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What to know about Capital Gains Tax

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06 Sep 2013

While Capital Gains Tax (CGT) won’t pertain to every property transaction, it is vital that those looking to sell their property understand the implications that it may have on their property sale transactions, says Adrian Goslett, chief executive officer of RE/MAX of Southern Africa.

For a seller to determine the capital gain made in a transaction they will need to deduct the amount that property sold for from the base cost of the property.

Goslett explains that CGT forms part of a continuing reform programme that was introduced in South Africa in October 2001.

Essentially it is the tax that is payable by a seller on any profit made from the sale of a fixed property or any capital sale of assets globally.

While CGT applies to all individual South Africa resident taxpayers as well as companies, close corporations and trusts, foreign investors are not exempt.

Any non-South African resident taxpayer who sells an immovable property in South Africa will be liable to pay the applicable CGT on that transaction, says Goslett.

He notes while CGT was only introduced in South Africa in 2001, internationally CGT was implemented a few decades ago in many of the countries that South Africa trades with.

Although many capital gains or losses on the disposal of an asset are subject to CGT, there are some cases where transactions are excluded due to specific provisions.

These provisions can be found in the Eighth Schedule to the Income Tax Act, 1962 (the Act), which determines a taxable capital gain or assessed capital loss.

With regards to the sale of a primary residence, Goslett says that the large majority of sales transactions will not be subject to CGT because the first R2 million of any capital gain or loss on the sale is disregarded for CGT purposes.

He points out that in terms of the Act, a primary residence is defined as a property which is owned by a natural person.

The owner or their spouse must ordinarily reside in the property as their main residence and it must predominantly be used for domestic purposes.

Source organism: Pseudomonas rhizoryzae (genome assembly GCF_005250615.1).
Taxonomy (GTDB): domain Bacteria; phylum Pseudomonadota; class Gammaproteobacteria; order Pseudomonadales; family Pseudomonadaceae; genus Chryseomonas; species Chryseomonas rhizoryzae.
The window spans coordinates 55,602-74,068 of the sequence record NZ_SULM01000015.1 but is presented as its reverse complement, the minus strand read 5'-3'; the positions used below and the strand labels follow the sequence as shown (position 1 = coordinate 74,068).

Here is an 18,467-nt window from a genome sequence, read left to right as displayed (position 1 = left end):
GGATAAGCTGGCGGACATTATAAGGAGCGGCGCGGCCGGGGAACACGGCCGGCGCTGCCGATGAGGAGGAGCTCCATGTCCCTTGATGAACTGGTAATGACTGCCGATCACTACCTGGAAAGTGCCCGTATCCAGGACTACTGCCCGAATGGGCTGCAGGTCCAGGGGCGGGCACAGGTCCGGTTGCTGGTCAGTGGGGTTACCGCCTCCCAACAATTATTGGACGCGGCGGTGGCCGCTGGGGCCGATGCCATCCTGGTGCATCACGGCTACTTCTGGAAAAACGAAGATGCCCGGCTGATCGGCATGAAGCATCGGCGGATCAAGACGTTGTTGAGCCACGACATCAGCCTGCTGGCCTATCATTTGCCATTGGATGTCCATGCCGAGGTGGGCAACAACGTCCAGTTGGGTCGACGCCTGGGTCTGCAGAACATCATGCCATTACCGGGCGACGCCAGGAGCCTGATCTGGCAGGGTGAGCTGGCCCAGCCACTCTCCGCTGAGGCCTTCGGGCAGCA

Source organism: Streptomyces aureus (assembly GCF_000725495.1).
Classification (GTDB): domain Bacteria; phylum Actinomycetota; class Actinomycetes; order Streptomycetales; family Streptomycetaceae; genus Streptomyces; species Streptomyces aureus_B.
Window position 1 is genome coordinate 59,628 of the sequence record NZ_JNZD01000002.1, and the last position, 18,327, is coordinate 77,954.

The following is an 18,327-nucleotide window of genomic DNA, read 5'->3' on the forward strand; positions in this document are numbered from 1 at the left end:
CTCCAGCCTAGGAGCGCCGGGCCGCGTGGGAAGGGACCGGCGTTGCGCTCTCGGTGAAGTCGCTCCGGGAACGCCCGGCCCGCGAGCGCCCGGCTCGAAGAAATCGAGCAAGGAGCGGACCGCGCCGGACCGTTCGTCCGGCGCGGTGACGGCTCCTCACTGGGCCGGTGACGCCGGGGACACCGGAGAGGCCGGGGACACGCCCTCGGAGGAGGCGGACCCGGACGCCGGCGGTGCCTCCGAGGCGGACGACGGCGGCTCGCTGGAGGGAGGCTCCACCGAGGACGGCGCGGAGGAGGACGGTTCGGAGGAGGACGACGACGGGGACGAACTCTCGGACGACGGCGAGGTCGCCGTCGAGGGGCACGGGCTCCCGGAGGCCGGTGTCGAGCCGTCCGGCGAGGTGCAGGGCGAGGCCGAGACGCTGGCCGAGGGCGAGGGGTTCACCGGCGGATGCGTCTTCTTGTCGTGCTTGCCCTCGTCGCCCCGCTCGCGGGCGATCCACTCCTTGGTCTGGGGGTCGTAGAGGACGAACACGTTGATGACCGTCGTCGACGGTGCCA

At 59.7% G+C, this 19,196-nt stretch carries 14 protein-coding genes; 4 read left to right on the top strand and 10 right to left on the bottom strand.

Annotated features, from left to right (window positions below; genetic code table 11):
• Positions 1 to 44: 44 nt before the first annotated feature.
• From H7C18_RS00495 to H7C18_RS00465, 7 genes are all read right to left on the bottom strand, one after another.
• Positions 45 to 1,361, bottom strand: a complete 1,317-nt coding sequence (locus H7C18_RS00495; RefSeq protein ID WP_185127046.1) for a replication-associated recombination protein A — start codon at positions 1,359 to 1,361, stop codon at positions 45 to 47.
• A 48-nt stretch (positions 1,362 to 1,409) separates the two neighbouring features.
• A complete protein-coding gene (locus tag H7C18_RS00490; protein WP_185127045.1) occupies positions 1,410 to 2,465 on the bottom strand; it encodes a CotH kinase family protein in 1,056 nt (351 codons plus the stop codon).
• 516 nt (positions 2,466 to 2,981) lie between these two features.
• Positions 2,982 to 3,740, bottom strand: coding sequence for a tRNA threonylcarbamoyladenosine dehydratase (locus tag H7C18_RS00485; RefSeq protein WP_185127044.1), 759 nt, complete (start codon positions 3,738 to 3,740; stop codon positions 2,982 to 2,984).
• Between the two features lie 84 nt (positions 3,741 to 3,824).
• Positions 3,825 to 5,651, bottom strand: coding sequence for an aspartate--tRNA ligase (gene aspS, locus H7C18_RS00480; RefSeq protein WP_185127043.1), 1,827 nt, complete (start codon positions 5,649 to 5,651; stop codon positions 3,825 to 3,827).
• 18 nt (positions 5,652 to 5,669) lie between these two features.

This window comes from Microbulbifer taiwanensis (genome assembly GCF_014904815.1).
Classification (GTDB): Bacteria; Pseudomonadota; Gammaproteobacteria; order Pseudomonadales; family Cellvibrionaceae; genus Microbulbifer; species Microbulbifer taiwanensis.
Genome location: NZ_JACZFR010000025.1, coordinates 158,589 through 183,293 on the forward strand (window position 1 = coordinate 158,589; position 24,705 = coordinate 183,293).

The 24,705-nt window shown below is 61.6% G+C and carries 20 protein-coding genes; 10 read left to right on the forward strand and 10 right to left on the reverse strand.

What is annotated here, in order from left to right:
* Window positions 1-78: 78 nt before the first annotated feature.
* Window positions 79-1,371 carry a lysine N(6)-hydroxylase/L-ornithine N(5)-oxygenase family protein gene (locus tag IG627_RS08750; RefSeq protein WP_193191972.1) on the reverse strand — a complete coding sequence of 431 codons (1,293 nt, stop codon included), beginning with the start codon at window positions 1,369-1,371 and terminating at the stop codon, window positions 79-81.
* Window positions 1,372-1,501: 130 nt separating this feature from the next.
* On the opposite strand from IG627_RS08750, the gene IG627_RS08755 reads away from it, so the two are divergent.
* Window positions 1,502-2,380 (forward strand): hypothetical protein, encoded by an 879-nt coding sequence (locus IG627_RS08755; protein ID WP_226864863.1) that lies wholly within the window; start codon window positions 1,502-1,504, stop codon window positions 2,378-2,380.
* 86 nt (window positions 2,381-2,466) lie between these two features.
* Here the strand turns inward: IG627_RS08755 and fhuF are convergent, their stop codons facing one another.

In cases where the property has been used for business purposes, the exemption will be apportioned for those periods where the property is not used as a primary residence.

According to Goslett, there are some cases where the owner of the property will be treated as having been ordinarily resident for a continuous period of up to two years even if they have not been living in the primary residence during that two-year period, provided the following circumstances apply:

• The primary residence has been accidentally rendered uninhabitable.

• The primary residence was in the process of being sold while a new primary residence was acquired or was in the process of being acquired.

• The property was being built on land acquired for the purpose of erecting your primary residence.      

“Before 1 March 2012, the primary residence exclusion was R1.5 million, however since the budget speech in March 2012 the exemption on a primary residence has been changed to R2 million.”

He says it is important to remember that this is based on the capital gain made on the sale and not the purchase price of the property, so there are a number of expenses that will need to be deducted to determine whether CGT is applicable.

With regards to the sale of a primary residence, Goslett says that the large majority of sales transactions will not be subject to CGT because the first R2 million of any capital gain or loss on the sale is disregarded for CGT purposes.

For a seller to determine the capital gain made in a transaction they will need to deduct the amount that property sold for from the base cost of the property.

The base cost is determined by combining the original price the seller paid for the home along with all costs incurred during the buying and selling of the property.

These costs would include expenditure to acquire the property, transfer costs and duties, attorney fees, agent’s commission and other services rendered, according to Goslett.

While these costs can also include any renovations which qualify as improvements to the property, routine maintenance costs may not be included.

Once this base cost of the property has been determined, it is then possible for the South African Revenue Services to calculate the CGT to be paid based on the net profit realised.

Goslett says that Section 26A of the Act provides that a taxable capital gain must be included in the seller’s taxable income and will be taxed according to their tax bracket.

The CGT is payable when the individual’s income tax return is submitted at the end of the financial year during which the property was sold.

According to Goslett, in the instance where a primary residence is registered jointly in the names of the owner and their spouse, each would benefit from the residential exclusion according to the interest they hold in that residence.

So if each spouse holds an equal share in the property, each would qualify for a primary residence exclusion of R1 million.

Although this is provided that both parties reside in the property together and do not own separate primary residences. No exemption will apply on capital gain realised from the sale of an individual’s second home or holiday home.

“Due to the often complicated nature of property tax, it is always advisable to seek the advice of a professional tax consultant if there are any areas regarding CGT that sellers are unsure of,” advises Goslett.

An expert tax consultant or conveyancing attorney can offer invaluable guidance through the submission process, he adds.

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